- The Washington Times - Friday, December 15, 2000

Tiger Woods is not feeling the love from Tim Finchem.
Woods wants a hug and a kiss from Finchem, plus a tiny percentage of the PGA Tour's next television contract and more control over his likeness.
If Finchem is unable to meet these conditions, Woods plans to play in the Madagascar Golf Classic 48 weeks a year and devote the rest of his calendar to the Grand Slam events.
Finchem apparently is trying to figure it all out, struggling to resolve the particulars, the hug and kiss, the cut from TV and the issue of artistic control.
Oh, please.
To put it another way, big ego to big ego, Finchem needs Woods a whole lot more than Woods needs the PGA Tour. If that is too hard to digest, the commissioner might want to ponder the alternative of a Woods-free operation: dreary television ratings, smaller galleries and alarmed corporate sponsors.
Finchem undoubtedly does not want to peddle the Woods-free concept to television executives in the spring, when the PGA Tour begins negotiations on a new contract.
Woods has become the world's most popular athlete in almost an instant. He is the PGA Tour, at least the PGA Tour that has flourished in his reflection and is a beacon of trickle-down economics. Even the 20th-place finisher in a PGA Tour event rejoices in those ever-growing purses.
Woods earned $9.1 million this year, the best bargain in sports. He won three Grand Slam events, he made plenty of money for everyone, and he introduced the game to more and more youths.
Woods is the best there is, no debate, and is paid according to how he performs, one of the fairest notions in sports. A shortstop in baseball who might hit .250 next season landed a $252 million contract this week.
Woods makes his serious money in endorsements, upward to $50 million a year, with Nike, American Express, Titleist, Buick and Rolex.
Those companies are the soft spot in Woods' power grab. His sponsors do not want him playing in Europe and Asia 48 weeks a year. That means less hype and less overall interest, and that is not good for business. The more times Woods is captured on film in a cap bearing the Nike logo, the better the company honchos like it.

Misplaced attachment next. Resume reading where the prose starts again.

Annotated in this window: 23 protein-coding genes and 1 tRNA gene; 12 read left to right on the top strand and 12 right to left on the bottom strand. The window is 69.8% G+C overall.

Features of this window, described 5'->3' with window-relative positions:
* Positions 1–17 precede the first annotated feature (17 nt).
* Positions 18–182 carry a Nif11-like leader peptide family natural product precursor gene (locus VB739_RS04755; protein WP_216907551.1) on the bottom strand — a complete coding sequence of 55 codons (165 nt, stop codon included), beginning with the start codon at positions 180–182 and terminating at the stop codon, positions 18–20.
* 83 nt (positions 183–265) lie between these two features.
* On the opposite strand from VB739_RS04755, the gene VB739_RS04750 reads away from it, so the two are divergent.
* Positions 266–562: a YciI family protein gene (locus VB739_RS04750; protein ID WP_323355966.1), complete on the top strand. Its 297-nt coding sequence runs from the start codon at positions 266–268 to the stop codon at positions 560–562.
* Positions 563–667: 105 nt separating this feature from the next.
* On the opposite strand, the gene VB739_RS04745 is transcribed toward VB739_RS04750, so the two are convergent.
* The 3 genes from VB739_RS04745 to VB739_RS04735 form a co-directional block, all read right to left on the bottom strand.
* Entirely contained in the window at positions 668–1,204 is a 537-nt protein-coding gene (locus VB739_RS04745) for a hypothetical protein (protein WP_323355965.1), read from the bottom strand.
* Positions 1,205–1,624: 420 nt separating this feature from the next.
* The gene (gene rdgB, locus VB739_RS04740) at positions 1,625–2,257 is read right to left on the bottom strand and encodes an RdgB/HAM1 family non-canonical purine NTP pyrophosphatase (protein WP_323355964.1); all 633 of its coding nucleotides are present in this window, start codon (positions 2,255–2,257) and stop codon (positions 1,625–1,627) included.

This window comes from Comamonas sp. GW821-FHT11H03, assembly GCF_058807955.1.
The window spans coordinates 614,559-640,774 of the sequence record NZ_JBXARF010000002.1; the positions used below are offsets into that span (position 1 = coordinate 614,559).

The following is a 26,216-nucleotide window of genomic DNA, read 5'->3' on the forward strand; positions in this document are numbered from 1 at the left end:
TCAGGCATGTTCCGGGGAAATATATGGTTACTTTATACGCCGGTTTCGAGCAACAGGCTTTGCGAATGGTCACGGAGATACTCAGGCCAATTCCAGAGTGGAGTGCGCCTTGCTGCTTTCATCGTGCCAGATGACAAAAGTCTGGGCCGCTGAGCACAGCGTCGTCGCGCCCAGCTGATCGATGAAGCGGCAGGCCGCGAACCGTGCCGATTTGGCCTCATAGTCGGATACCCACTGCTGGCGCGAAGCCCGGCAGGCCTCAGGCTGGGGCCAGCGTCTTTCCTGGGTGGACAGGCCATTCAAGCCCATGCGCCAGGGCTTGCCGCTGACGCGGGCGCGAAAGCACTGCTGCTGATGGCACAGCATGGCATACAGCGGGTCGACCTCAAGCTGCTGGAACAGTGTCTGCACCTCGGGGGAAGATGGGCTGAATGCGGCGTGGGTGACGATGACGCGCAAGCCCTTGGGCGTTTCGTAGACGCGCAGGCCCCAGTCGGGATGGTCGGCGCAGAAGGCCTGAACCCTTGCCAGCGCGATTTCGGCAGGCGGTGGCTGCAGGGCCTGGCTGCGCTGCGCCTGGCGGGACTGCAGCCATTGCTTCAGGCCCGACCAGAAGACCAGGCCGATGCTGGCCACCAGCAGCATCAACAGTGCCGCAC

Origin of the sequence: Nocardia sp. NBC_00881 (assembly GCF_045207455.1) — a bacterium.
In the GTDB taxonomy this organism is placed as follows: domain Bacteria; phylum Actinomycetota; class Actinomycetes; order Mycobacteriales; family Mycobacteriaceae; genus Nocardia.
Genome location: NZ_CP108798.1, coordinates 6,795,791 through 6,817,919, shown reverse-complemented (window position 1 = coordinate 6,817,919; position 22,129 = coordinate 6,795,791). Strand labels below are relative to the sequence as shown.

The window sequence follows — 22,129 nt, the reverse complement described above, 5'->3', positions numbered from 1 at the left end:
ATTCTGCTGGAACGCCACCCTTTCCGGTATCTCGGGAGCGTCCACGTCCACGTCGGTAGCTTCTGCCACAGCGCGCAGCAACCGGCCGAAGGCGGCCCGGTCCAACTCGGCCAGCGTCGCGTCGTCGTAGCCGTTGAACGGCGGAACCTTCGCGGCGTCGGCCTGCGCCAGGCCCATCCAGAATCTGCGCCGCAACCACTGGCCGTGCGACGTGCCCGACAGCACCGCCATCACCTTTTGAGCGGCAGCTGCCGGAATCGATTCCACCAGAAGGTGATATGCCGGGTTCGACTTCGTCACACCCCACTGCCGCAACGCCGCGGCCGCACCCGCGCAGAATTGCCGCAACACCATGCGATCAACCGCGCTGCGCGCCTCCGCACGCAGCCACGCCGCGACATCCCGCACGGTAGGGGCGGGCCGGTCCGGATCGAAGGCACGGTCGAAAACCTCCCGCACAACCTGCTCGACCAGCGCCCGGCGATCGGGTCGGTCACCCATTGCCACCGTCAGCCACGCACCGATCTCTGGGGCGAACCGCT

At least Woods is in a position to play this high-stakes game. Finchem is stuck. He can't lose his best player, he just can't, not when the PGA Tour is finally reaching a wider audience and transcending its country-club roots.
Finchem might as well swallow hard and do what it takes to become Woods' new best friend.
Finchem might as well head down to Woods' digs outside Orlando, Fla., and hang out with the petulant one. Go ahead, give Woods that hug and kiss. Offer to wash his vehicles. Remove the trash from his home on alternating days. Go out to the movies together. Your treat. Spend some quality time with your 24-year-old partner. Let him know that he is OK and you are OK, and isn't the PGA Tour stronger because of your efforts?
One other thing: Don't forget to laugh. Laughing is important, and in this case, Finchem and Woods can laugh all the way to the bank together.
As for Woods wanting two percent or thereabouts of the television revenue, that is an easy one.
So the PGA Tour keeps only 98 percent of a zillion dollars. That beats keeping 100 percent of a couple of dollars.
The precedent an athlete getting a piece of the TV pie is justifiable. Woods is special, the once-in-a-generation kind, and unlike when Jack Nicklaus came along, he benefits from the 24-7 media machine that chronicles his every feat in exhausting detail and promotes his and the game's interests.
Finchem and the PGA Tour are living well because of the Woods-inspired effect, and now is no time to tamper with it.
Woods does not need the money, certainly, and his stare-down with Finchem carries a trace of immodesty.
But Woods is not the first golfer to raise the subject. He is only the first who has the wherewithal to make the matter go in his favor.

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